Today, I came across a study about mental health and medically administered (synthetic) oxytocin. It gave me first a, "wow i'm really glad that someone is researching this" and then a, "hmm let's think about this some more." So here I am, thinking about this potentially game-changing study out loud - with you.
Exposure to Synthetic Oxytocin May Increase Risk of Postpartum Depression, Anxiety
Jan 30, 2017 - Depression and Anxiety Journal
A study over 11 years and totalling almost 11,000 women finds an 30-36% increase in likelihood of postpartum mood disorders in mothers who received synthetic oxytocin in labour. Being that mothers receive various dosages over different amounts of time, further research is needed to determine if this might be due to dosage, duration or other factors.
Now, lets talk about what is the naturally occurring hormone in a mother's body. The natural oxytocin is called the love hormone. In labour, it (along with adrenaline, prostaglandins & endorphins) is responsible for creating those wonderful waves of contractions that help baby descend and get pushed out. Oxytocin will also, "cause feelings of calm and well-being" (The Birth Partner). As the baby is being born, a mother's oxytocin is at quite high levels so as to promote bonding. We know that kissing, dancing, and touch can create a surge of oxytocin. So use your natural hormones to your advantage in labour.
As for the synthetic form of oxytocin, things are quite different. The synthetic form is administered to speed along labour, creating stronger contractions than those created by mama on her own. Sometimes it is used to start labour during and induction. The drug is given in an IV drip in varying doses according to the mother's needs and health care provider's determination. Sometimes even when no synthetic oxytocin has been used in labour, it will be given as a precaution immediately after the baby's birth to stop or slow bleeding.
Why synthetic oxytocin gets a bad rap is because it is often only the tip of the iceberg. Because an oxytocin drip creates a stronger contraction, a mother might find it harder to cope and seek out other medical interventions. Generally, after an intervention like the use of synthetic oxytocin, there tends to be a, "cascade of interventions" that follows.For example, a epidural to deal with the pain. It is important to be informed about the general options and outcomes available during labour so that mama can make informed decisions. The medical staff has an important role to play in maintaining the health of both mother and baby. However, mama has a responsibility to her own health and her baby's too to be aware and educated. Read the literature, talk to your care providers, decide what scenarios you are ok with and be active in any healthcare decision which affects you.
The study determined that 30-36% of mothers who received some degree of oxytocin during her labour were more likely to self-report depression and anxiety in the postpartum period. If this study's findings can be replicated or backed in some other way, it would be interesting to see if the overall usage of this drug would decrease over time. Personally, I see how a more powerful oxytocin could create a feeling of dissatisfaction with one's own birth. It is a hormone that mama's body creates naturally so when it is pumped through to mama & baby in higher doses we see mother's having a harder time coping with the pain and babies in distress. This is not meant to be a scare tactic, I am simply analyzing the potential for mood disorders linked to an overwhelming birth.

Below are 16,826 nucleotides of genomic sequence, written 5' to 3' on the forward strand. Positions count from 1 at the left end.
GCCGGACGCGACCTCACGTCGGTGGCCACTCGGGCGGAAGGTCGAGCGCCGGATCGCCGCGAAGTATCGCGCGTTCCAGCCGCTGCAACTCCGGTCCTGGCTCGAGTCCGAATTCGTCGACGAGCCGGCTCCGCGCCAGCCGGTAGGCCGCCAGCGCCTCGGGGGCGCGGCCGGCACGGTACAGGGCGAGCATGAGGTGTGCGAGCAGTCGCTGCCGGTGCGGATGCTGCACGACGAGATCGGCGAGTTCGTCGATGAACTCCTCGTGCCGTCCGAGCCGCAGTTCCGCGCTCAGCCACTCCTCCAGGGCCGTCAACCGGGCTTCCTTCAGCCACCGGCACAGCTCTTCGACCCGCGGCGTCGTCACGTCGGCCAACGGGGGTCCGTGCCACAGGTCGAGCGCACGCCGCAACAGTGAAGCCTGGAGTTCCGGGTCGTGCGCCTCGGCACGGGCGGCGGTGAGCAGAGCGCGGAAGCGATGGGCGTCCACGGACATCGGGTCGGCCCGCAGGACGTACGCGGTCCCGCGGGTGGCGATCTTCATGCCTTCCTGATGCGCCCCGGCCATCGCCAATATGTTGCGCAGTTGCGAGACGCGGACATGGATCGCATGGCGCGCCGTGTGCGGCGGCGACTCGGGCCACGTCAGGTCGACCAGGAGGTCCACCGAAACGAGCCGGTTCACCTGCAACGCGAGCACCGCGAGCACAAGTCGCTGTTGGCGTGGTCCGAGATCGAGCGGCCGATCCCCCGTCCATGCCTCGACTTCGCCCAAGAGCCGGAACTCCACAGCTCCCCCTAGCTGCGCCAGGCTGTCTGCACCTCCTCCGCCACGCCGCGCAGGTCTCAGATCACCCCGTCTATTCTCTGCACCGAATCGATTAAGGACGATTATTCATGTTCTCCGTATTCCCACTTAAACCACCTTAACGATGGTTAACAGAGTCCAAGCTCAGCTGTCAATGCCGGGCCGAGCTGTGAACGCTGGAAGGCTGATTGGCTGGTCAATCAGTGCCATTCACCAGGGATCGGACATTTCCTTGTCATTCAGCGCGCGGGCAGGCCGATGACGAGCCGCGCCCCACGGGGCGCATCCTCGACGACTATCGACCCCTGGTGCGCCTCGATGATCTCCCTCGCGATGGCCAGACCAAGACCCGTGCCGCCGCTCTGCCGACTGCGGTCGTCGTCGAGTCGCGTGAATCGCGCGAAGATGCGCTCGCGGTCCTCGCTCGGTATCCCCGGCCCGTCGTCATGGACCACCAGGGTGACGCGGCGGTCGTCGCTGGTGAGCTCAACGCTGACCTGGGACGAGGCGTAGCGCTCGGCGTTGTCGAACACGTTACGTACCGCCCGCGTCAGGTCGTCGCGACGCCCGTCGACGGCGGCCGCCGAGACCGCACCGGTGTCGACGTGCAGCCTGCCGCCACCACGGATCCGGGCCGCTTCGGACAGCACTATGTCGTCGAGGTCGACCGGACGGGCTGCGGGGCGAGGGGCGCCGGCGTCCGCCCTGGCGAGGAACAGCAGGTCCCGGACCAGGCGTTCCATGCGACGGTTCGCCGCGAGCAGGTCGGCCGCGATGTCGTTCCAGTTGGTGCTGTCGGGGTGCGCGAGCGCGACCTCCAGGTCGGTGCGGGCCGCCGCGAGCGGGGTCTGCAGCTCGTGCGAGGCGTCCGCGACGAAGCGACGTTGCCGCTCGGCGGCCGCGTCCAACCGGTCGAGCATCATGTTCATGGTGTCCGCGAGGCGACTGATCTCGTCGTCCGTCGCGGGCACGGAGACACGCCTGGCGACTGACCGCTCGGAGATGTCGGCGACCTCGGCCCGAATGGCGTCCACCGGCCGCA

This study isn't all black and white. Synthetic use of oxytocin is not likely to be the only factor contributing to mood disorders. I would also like to address the cascade of interventions that is quick to follow a synthetic drip of oxytocin. Those interventions or a combination of interventions could be a compounding factor. Was mama properly explained the medical jargon and understood the full reason for any intervention? Did she feel in control of her labour or a side show to the contractions graph shooting out of a beeping monitor? We learned earlier in 2016 that pre-existing or prenatal mood disorders were a high determinant of postpartum mental health. There are so many factors to consider.
The reading and dissection of this article and study is how you as mamas and parents should be taking charge of your health care decisions. Take in the information, process it, look to other sources and form an opinion. My lesson for you is to think critically and speak up. Yes, there are medical reasons for interventions in labour and they are valid. My opinion is that you understand what is happening to your body, because it will likely have some long term mental and potentially physical outcomes.
Read the article here.